The history behind Affleck’s Palace: The indie Northern Quarter shopping hub

Photo – Manchester Library Archives

Northern Quarter cult favourite Affleck’s Palace is officially reopening its doors on Saturday – with large crowds expected to swarm to the venue after a three-month hibernation .

An “emporium of eclecticism,” Affleck’s is known as the go-to spot for a retro-style shopping experience in Manchester – housing numerous outlets that both embrace and emulate the city’s values whilst pushing the boundaries.

A quirky, alternative, indoor market of metropolitan fashion and lifestyle, the venue has become a treasured part of Mancunian culture.

But what’s the story behind it?

Before becoming the indoor market we know and love today, the Affleck’s building was occupied as a drapery business named Affleck & Brown, gaining a successful reputation as a place to find a variety of fabrics and furs. 

The company was bought by Debenhams in the 1950s, but was forced to close in the seventies due to difficult economic conditions in the area.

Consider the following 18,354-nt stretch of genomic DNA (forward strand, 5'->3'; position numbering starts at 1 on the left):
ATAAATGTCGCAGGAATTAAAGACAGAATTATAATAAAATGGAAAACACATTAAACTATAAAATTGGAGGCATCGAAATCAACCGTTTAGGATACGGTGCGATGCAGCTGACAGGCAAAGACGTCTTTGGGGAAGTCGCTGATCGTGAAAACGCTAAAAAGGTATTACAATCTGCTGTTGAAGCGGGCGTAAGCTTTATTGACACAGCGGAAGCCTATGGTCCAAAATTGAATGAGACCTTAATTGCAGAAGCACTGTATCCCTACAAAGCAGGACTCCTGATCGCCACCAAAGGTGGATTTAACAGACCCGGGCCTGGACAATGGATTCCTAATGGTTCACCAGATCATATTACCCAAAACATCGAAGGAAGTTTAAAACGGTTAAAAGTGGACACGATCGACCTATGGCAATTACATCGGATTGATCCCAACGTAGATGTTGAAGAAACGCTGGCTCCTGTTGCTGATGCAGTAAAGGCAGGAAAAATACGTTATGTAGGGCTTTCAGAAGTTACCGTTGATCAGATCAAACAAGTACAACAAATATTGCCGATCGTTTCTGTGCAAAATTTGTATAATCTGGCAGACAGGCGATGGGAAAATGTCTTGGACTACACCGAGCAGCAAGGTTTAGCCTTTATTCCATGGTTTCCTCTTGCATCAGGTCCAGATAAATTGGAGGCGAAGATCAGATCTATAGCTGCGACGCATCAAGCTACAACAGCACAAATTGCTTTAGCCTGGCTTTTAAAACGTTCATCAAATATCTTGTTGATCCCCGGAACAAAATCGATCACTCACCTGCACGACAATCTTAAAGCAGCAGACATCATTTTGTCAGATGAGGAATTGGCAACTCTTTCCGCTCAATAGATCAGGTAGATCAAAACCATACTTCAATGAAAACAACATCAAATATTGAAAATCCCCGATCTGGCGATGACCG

In 1982, the building was rebranded by James and Elaine Walsh – who wanted to offer an affordable space for Manchester’s creative collective.

Photo – @Bruntwood_UK

In the 1990’s, in what is referred to as the ‘Madchester’ period, Affleck’s Palace came into its prime as the place to buy oversized band tees of the Rolling Stones or Oasis and a pair of flared jeans to match.

It slowly morphed into the Camden Market of the North, attracting visitors from all around the globe who wanted to rummage through vintage stores, record shops and discover the labyrinth layout of Affleck’s for themselves. 

Today, Affleck’s houses eclectic brands such as Thunderegg, Pop Boutique and The Manchester Shop as well as tattoo store, massage parlour and K-POP store.

Independents have never needed support more than they do right now. And Affleck’s is the place to find them.

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